London’s Royal College of Art graduate, Anirudha Surabhi, has created a recyclable helmet, made mostly of corrugated cardboard, which just might hit the shelves in a few months.
It’s called the Kranium–which isn’t particularly creative, so thankfully the design makes up for it–and is reported to weigh less than a standard foam helmet, as well as have 4 times the strength. Unfortunately, it also has at least 1.5 times the awkward mushroom-head looks of normal helmets, so hopefully he’s still working on that.
(see what I mean…?)
The cardboard ribs first flex then crumple upon impact. Unlike polystyrene helmets, which have to be replaced after an impact, the Kranium can withstand multiple impacts, claims Surabhi.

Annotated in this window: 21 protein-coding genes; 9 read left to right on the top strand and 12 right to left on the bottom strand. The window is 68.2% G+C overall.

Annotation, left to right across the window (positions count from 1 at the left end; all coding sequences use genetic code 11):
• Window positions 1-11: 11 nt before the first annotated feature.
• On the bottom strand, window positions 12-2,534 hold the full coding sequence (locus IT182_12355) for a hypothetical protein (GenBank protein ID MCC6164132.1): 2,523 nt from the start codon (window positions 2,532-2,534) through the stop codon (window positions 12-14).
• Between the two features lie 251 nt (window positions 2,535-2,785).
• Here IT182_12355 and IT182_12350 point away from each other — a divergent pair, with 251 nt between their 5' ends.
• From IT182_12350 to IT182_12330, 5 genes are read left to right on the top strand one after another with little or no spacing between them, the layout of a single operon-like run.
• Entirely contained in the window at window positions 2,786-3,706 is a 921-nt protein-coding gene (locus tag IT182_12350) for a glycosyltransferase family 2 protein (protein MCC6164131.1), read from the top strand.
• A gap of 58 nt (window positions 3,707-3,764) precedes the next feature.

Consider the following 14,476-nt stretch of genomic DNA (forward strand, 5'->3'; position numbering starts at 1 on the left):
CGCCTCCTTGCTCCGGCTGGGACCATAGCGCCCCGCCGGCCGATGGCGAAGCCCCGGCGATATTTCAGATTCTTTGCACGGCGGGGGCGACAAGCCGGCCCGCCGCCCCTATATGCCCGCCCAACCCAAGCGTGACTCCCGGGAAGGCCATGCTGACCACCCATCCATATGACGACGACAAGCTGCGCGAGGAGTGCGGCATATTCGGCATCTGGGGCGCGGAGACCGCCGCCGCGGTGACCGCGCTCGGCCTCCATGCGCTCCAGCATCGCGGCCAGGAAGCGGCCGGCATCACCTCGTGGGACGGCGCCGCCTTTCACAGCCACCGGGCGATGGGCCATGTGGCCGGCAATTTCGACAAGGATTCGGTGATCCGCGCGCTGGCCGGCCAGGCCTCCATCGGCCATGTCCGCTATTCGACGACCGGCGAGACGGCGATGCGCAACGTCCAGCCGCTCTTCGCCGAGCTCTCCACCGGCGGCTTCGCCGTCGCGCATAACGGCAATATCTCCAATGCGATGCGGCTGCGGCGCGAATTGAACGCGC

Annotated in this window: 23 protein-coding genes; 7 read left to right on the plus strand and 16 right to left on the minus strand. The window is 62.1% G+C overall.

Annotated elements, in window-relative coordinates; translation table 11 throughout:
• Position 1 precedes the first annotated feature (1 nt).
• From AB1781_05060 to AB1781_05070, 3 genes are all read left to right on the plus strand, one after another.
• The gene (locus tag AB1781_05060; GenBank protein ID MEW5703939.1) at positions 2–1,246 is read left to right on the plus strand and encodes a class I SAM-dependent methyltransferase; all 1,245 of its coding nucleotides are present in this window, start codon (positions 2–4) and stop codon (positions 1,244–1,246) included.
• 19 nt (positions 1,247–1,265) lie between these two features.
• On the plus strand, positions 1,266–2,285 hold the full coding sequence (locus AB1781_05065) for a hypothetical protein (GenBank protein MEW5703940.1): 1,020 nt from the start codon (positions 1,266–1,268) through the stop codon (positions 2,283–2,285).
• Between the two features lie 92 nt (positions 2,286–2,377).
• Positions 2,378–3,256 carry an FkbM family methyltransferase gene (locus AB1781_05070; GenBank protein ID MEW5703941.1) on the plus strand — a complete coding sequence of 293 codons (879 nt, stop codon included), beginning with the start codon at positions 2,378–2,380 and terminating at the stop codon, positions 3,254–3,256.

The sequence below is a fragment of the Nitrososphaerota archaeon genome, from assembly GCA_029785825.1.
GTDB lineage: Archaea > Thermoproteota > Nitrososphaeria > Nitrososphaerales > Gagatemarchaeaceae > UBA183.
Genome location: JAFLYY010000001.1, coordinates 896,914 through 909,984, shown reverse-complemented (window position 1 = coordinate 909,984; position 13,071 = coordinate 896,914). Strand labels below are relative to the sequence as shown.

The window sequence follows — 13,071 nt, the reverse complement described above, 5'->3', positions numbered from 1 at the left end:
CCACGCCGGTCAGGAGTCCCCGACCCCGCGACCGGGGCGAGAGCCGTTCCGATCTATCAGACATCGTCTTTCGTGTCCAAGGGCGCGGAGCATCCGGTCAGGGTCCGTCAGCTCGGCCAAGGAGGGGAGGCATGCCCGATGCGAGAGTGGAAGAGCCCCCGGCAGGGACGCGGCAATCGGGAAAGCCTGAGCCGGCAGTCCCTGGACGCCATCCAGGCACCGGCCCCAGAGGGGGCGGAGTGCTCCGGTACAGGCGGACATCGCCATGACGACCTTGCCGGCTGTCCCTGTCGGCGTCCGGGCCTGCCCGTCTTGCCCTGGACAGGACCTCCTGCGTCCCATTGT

Cardboard ribs are pressed out of a sheet of corrugated cardboard and pieced together to make a helmet inner. Customers then choose helmet outers made from thin plastic and accessorise with different kinds of straps. The cardboard will not get mushy if it’s exposed to water, because it’s impregnated with an acrylic waterproofing agent. The treated cardboard is still recyclable despite the chemical treatment.
Surabhi said his helmet exceeds the EN1078 Bristish helmet safety standards. I’m not sure how that compares to U.S. standards, so bringing it to the States may or may not happen.
Look for an initial price around $120(!!!) or more, with replacments coming in a lot less. You know, because cardboard is an expensive material. Right? Wrong. If the price doesn’t get down to $50 or less, this thing isn’t going to sell. Seriously, we’re talking about f’ing cardboard here.
Despite the ridiculous price for something you could essentially make out of old shipping boxes (oh, there will be an Instructable, no doubt), it’s an extremely interesting concept, and hopefully it’ll succeed in the marketplace.
If you’re still interested, here’s a completely uninformative video to check out: